In a bowl, stir together the remaining vegetable stock and lemon juice. Pour over the top of the rolls. Place a plate or shallow bowl over the rolls to weigh them down. Cover the pot, bring to a boil, reduce heat, and simmer for 40-45 minutes or until rolls have plumped and are tender when pierced with a fork. Let cool in the cooking liquid. Serve at room temperature.
Zucchini Keftedes Recipe
The original is from epicurious.com.
- 1⅓ lbs medium zucchini, trimmed (about 3 zucchini)
- 1 t coarse kosher salt
- ½ C thinly sliced green onions
- 3 T fresh dill, chopped
- 3 T fresh mint, chopped
- 2 garlic cloves, minced
- 1 t finely grated lemon peel
- 1 C panko (Japanese breadcrumbs)
- 1 large egg, beaten
- 1 C coarsely crumbled feta cheese
- Oil (for frying)
- Plain whole-milk or reduced-fat Greek-style yogurt (for garnish)
- Additional chopped fresh dill (for garnish)
Grate zucchini on large holes of box grater. Sprinkle with 1 teaspoon salt; let stand at least 30 minutes and up to 1 hour. (I put it in a large sieve over the sink so it drained more easily.)
Line rimmed baking sheet with parchment. Wrap zucchini in towel; squeeze out as much liquid as possible. Place zucchini in medium bowl. Mix in green onions, dill, mint, garlic, lemon peel, and ½ teaspoon black pepper. Gently stir in panko and egg, then feta. Using 2 tablespoons zucchini mixture for each, shape mixture into 1 3/4- to 2-inch-diameter patty; place on baking sheet. Chill at least 1 hour.
Pour enough oil into heavy large skillet to reach depth of 1/4 inch; heat over medium-high heat. Working in batches, add patties to skillet. Cook until golden and cooked through, adjusting heat if browning too quickly, 3 to 4 minutes per side. Using slotted metal spoon, transfer to paper towels.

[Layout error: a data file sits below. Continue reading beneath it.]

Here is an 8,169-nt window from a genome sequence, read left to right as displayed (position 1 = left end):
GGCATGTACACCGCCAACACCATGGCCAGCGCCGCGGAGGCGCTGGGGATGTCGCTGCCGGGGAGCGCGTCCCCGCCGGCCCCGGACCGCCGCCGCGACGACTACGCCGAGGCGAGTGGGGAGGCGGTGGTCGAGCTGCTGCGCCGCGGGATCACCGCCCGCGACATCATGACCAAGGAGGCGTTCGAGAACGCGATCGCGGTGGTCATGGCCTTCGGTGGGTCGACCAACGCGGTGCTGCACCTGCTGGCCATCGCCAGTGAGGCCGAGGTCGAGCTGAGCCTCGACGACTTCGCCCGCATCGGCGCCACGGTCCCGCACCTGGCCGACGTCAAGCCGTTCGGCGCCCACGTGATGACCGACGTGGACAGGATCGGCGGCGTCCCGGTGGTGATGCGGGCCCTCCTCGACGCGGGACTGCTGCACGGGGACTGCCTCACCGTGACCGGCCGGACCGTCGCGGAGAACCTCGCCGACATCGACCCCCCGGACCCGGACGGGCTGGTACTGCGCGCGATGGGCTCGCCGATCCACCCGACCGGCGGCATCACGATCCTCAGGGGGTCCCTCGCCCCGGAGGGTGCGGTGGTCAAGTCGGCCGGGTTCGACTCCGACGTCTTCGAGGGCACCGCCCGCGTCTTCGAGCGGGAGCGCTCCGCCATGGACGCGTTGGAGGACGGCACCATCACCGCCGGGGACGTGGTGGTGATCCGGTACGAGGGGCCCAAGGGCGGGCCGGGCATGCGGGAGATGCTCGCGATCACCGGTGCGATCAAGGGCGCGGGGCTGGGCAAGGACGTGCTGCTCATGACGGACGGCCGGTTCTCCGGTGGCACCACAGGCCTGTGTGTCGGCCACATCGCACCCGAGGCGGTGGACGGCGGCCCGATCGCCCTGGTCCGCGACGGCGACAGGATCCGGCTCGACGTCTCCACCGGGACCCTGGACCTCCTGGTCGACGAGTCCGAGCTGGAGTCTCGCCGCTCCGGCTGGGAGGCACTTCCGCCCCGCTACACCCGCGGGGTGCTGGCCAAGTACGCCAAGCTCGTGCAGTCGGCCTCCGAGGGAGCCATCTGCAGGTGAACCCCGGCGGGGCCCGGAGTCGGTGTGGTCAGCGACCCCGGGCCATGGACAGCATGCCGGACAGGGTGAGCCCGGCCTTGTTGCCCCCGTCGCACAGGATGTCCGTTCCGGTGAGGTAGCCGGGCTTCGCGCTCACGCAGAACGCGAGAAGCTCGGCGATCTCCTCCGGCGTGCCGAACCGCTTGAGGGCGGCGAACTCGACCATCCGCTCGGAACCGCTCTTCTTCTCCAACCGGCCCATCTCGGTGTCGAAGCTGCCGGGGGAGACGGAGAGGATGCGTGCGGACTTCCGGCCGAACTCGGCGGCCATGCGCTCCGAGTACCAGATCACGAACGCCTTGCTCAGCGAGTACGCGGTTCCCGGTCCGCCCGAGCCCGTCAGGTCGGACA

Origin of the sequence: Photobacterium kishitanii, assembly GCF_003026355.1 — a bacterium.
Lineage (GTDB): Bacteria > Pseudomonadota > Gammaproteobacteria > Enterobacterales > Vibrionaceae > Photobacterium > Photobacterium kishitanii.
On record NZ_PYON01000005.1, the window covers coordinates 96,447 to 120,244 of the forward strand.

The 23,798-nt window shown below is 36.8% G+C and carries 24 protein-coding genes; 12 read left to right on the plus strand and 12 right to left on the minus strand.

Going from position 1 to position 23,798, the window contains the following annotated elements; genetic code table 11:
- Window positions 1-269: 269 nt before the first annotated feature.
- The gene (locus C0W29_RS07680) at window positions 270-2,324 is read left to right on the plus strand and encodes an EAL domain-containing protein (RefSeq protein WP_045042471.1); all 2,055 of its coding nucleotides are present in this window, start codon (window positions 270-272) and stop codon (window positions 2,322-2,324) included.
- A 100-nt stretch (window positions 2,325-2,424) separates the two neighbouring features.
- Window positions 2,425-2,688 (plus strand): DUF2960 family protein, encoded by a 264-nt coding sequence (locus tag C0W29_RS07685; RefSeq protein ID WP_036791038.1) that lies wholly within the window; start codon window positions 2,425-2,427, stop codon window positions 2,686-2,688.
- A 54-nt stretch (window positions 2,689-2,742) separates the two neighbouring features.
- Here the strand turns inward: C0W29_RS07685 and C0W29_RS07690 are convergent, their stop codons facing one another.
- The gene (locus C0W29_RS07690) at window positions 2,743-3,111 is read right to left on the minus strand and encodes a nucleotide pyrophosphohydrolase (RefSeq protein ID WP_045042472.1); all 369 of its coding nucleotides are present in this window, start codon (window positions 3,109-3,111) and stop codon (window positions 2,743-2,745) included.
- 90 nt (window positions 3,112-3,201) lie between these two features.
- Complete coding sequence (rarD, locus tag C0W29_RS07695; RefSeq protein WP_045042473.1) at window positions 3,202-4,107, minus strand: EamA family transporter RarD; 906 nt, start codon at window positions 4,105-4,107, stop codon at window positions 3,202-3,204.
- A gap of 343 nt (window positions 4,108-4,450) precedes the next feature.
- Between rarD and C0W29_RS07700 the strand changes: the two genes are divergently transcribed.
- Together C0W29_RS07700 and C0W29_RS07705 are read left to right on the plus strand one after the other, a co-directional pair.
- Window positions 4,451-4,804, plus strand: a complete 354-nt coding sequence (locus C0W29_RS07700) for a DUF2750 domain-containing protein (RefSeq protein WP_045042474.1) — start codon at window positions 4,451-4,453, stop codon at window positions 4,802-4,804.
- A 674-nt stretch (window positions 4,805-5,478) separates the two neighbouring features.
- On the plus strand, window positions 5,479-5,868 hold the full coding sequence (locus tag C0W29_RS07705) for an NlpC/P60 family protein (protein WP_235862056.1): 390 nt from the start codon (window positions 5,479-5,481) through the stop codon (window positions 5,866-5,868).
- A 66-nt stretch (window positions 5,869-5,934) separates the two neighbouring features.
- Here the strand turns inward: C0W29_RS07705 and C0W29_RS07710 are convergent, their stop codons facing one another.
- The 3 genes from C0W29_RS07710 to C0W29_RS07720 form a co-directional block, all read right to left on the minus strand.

Arrange keftedes on platter. Top each with dollop of yogurt. Sprinkle each with dill. Serve warm or at room temperature.
Again, I got this recipe from epicurious.com and modified it. The one listed below is my modified version, but the link above will take you to the actual recipe (which has a few more steps and a touch more oil).
- 4 lbs unpeeled new potatoes in assorted colors (red, white, and purple), rinsed and quartered
- 1 C extra-virgin olive oil
- ½ C fresh lemon juice
- 6 T chopped fresh dill
- 4 t finely grated lemon peel
- 24 garlic cloves, sliced
Preheat to 375°. Spray large rimmed baking sheet with nonstick spray. Sprinkle potatoes generously with salt and black pepper. Whisk olive oil, lemon juice, dill, and lemon peel. Take 2 T dressing and toss with garlic. Set aside in small bowl.
Take the remaining dressing and toss with potatoes. Spread potatoes in single layer on baking sheets. Roast 30 minutes. Add garlic evenly to potatoes. Stir and roast another 15-20 minutes longer.
- Greek salad: Contrary to popular belief (at least amongst native Detroiters who frequent Coney Islands), a Greek salad does not contain lettuce nor does it contain beets.
- Chickpea salad
Greek Salad Recipe
- 2 large cucumbers, sliced thickly into discs and then cut in half
- 2 large tomatoes, cut into wedges
- 1 green bell pepper, sliced into strips
- 1 sweet purple onion (I used shallots this time)
- Kalamata olives, quartered lengthwise (amount depends upon how much you like olives)
- 1 block feta cheese (It’s good luck to put the feta on top and let your guests break it rather than serving it crumbled)
Greek Salad Dressing
- 10 T extra-virgin olive oil
- 4½ T white wine vinegar
- 1 T dried oregano
- 2 t grated lemon peel
Toss veggies with dressing. Serve. How simple is that?
Chickpea Salad Recipe
Another epicurious.com find. This was so simple; I’ll make it again for dinner. I doubled the original recipe. The doubled version is below.
- 2 15-ounce can chickpeas (garbanzo beans), rinsed, drained
- 4 T fresh basil, chopped
- 4 T fresh Italian parsley, chopped
- 4 T fresh lemon juice
- 8 t extra virgin olive oil
- 2 small garlic clove, pressed
- 2/3 C (packed) Parmesan cheese, grated
Combine all ingredients. Salt and pepper as necessary. Serve at room temperature.
My mom and my aunt did the desserts, hence they were a bit off theme (but still tasty)
- Chocolate cake
- Apple cake
That about sums up Easter dinner for us. I thought it was a wonderful success. At least, everyone seemed to be full. Oh, we served Malbec with dinner and coffee with dessert. I’ll leave you with a picture of the orzo. I didn’t share the recipe because it’s pretty self-explanatory. Make orzo, add stuff in title, put in bowl.